Category: Patient Resources
Forms can be completed online through the patient portal or you can print them from our website and bring them with you to your appointment.
Back to School 2020 – Pros and Cons
Ivette D. Rico, M.D. – July 21, 2020
Many parents are questioning whether to send their kids back to school or not with the COVID-19 pandemic still active. It is difficult to decide for all children, so it should be decided on a case by case basis. We need to consider pros and cons as well as the guidelines offered by their own school district.
- Children and adolescents are less likely to be symptomatic or to develop severe disease. Also, they are less likely to become infected or to spread the infection.
- Children need the opportunity for better education, social interaction, a place to support learning difficulties, and access to meals.
- Schools should offer the appropriate guidelines to decrease the risk of spreading the virus between students.
- Hand hygiene
- Physical distancing
- Small cohort groups
- Eliminate symptomatic individuals
- Face masks
- Flu vaccine
- Although children are low risk, they can still spread the disease to those that are at risk to have a severe illness. This needs to be based on individual cases.
- Parents should have the ability to provide a safe environment, supervision, and adequate equipment to provide virtual classes.
- If your community is a “hot shot” for increased cases of COVID-19, it is riskier.
It is hard to foresee the future, but hopefully we can all make the best decision for our children and families with the information we have available.
Back to School
Ivette D. Rico, M.D. – 08/13/19
School is back in session! As kids go back to school, they will be exposed to many different illnesses and they may get sick. We want our children to get better fast so they can return to school. The question is: Is it a cold or something else?
Upper respiratory infections or “common colds” are one of the most common illnesses, and one of the leading causes for doctor visits and school absences.
URI is caused by a virus that produces inflammation on the membranes of the nose and throat. It can be caused by any of more than 200 different viruses (Rhinovirus is the most common).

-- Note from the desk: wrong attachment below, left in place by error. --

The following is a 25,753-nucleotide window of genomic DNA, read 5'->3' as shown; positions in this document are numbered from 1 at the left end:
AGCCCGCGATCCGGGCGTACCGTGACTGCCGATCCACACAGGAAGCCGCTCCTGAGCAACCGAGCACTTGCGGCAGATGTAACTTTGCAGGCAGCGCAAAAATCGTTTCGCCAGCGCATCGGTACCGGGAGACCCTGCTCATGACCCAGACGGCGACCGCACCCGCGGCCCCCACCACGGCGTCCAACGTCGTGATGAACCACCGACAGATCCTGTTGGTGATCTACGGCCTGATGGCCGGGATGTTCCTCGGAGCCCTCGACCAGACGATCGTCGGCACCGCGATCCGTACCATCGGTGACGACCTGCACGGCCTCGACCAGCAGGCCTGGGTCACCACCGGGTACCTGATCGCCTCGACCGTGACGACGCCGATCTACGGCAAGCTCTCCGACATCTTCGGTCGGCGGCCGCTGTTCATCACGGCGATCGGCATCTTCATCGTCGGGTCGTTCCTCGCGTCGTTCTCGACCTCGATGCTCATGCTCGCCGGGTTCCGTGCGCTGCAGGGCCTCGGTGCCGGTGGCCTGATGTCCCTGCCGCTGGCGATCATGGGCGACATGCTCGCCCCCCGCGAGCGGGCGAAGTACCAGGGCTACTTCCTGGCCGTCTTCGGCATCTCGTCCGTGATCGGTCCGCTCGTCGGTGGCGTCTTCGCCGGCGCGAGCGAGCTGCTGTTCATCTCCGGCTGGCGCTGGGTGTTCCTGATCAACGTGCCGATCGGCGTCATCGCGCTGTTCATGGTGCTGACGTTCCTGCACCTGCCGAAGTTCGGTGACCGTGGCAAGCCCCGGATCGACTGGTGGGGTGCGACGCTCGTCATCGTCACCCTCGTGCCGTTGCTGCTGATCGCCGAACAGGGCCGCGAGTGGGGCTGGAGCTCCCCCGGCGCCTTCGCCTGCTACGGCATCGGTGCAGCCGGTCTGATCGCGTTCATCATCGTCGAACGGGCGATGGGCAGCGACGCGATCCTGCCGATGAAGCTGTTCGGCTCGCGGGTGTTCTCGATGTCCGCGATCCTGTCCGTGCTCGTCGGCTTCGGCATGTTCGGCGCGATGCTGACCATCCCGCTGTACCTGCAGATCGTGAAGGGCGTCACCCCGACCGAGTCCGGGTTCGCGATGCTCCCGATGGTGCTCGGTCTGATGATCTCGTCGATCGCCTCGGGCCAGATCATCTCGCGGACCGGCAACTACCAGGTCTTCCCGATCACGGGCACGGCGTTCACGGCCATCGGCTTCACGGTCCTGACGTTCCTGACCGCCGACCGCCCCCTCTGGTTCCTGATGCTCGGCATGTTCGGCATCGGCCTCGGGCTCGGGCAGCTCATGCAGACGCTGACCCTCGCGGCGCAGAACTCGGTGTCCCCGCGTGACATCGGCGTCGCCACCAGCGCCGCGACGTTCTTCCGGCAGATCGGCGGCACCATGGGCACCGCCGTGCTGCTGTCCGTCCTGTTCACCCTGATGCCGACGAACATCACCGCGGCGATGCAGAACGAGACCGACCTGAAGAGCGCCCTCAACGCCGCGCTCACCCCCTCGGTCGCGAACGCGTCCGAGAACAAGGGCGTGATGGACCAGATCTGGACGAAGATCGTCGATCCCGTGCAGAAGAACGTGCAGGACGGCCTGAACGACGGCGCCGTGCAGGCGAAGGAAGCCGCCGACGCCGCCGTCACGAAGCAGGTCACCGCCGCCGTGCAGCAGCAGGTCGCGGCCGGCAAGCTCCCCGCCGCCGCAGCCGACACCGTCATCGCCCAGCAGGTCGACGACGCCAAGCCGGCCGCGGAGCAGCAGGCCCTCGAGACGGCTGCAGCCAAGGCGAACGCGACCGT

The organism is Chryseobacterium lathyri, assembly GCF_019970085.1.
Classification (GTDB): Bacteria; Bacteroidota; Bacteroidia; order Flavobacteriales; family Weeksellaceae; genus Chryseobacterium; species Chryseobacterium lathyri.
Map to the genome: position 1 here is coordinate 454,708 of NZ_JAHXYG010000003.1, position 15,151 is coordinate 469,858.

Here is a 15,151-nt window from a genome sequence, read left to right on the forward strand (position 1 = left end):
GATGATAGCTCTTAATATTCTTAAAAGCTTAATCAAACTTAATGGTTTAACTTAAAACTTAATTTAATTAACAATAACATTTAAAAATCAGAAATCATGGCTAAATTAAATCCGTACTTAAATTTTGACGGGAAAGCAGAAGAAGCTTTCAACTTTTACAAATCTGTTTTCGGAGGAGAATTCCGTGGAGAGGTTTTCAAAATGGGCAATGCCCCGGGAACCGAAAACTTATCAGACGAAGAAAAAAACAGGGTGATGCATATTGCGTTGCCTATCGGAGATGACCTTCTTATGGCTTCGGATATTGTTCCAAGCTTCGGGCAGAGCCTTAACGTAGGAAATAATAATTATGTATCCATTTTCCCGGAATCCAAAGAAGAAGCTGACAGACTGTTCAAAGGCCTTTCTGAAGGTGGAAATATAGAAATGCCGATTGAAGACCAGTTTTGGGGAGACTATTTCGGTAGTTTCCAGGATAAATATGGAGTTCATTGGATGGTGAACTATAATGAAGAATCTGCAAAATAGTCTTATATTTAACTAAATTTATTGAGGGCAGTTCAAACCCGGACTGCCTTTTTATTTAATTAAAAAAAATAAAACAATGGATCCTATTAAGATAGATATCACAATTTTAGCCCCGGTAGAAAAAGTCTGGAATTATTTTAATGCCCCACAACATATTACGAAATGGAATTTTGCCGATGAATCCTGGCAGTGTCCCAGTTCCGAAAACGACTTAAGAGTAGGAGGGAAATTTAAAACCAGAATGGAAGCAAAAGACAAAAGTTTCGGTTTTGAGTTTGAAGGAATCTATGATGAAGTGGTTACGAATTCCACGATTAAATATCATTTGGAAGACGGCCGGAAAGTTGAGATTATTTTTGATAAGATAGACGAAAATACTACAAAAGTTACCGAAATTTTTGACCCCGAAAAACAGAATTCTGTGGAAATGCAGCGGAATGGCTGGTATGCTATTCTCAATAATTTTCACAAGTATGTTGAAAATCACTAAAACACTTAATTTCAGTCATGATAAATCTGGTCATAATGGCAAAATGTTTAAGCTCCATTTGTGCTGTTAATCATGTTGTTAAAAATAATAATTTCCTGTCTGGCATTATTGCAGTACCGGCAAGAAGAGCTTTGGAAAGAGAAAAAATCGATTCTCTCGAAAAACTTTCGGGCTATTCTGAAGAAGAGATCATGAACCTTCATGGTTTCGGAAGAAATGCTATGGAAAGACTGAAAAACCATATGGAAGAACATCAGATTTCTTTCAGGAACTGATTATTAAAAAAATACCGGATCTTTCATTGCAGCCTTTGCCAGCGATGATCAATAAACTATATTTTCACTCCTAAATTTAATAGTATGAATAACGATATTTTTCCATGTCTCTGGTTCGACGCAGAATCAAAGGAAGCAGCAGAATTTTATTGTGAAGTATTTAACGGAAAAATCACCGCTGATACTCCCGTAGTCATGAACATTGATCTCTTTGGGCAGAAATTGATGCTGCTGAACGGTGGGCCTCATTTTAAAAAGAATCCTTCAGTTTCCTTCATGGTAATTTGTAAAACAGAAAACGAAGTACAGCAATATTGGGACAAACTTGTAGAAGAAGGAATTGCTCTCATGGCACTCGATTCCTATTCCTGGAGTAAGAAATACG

During a “cold” the immune system reacts to the virus producing an increase in mucus production, swelling of membranes inside the nose, sneezing and cough.
The symptoms may last from 1 to 2 weeks. There is no cure for the common cold, and antibiotics will not help treat a cold.
Treatments to help relieve the symptoms include increased fluid intake, saline nasal drops, and the use of a cool mist humidifier.
The most important medicine is prevention. Prevention measures include staying away from other “sick” people, frequent hand washing, and keeping hands off your face, nose and mouth.
If symptoms do not improve or a secondary infection is suspected such as an ear infection, sinus infection, pneumonia or throat infection, contact your pediatrician’s office!
Have a great school year!!
What You Need to Know about Measles
Ivette D. Rico, M.D. – 2/12/2019
There have been cases of measles in New York City, New York state and Washington, and a few cases in Atlanta. During this measles outbreak, there are a few things that everyone should know.
- People with measles are contagious four days before they develop the rash, and the virus can live in the air up to two hours after an infected person sneezes or coughs.
- Usually the symptoms start with fever, cough, runny nose and “pink eye”, like any other virus. Three to five days later a rash begins on the face and neck, spreading downward all over the body. This is when you realize it’s not a usual virus.
- Most of the time patients will recover, but on some occasions there can be complications like diarrhea and ear infection with hearing loss. More serious complications include pneumonia, inflammation of the brain (encephalitis), or even death.
- And finally, it is important to know that measles can be prevented with a vaccine. Measles vaccine is usually given as part of the MMR vaccine at 12 to 15 months of age and a second dose is given at 4 to 6 years of age. Only one dose is 93% effective in preventing the disease and the second dose insures effectivity to 97%. This is a safe vaccine and does not cause autism. Most of the time, these outbreaks start in areas with a high number of unvaccinated children.
So to keep our children safe, it is important to vaccinate them!
by Ivette D. Rico, M.D.
A child in Florida died, why? The death was caused by Flu, a disease that can be prevented by a vaccine. The State epidemiologist said that the child had not been vaccinate against the Flu and had not suffered from any previous illnesses. This child was healthy.
We know that the child tested positive for Influenza type B and died during the week of September 30th, the exact location has not been disclosed. We also know that during last Flu season, 183 children died from Flu or Flu-related causes. In addition, 80% of the pediatric deaths were unvaccinated children.
So, the message is strong and clear: the vaccine is safe and is the most effective tool we have. Let’s protect our children and have everyone 6 months and older get vaccinated against the Flu!
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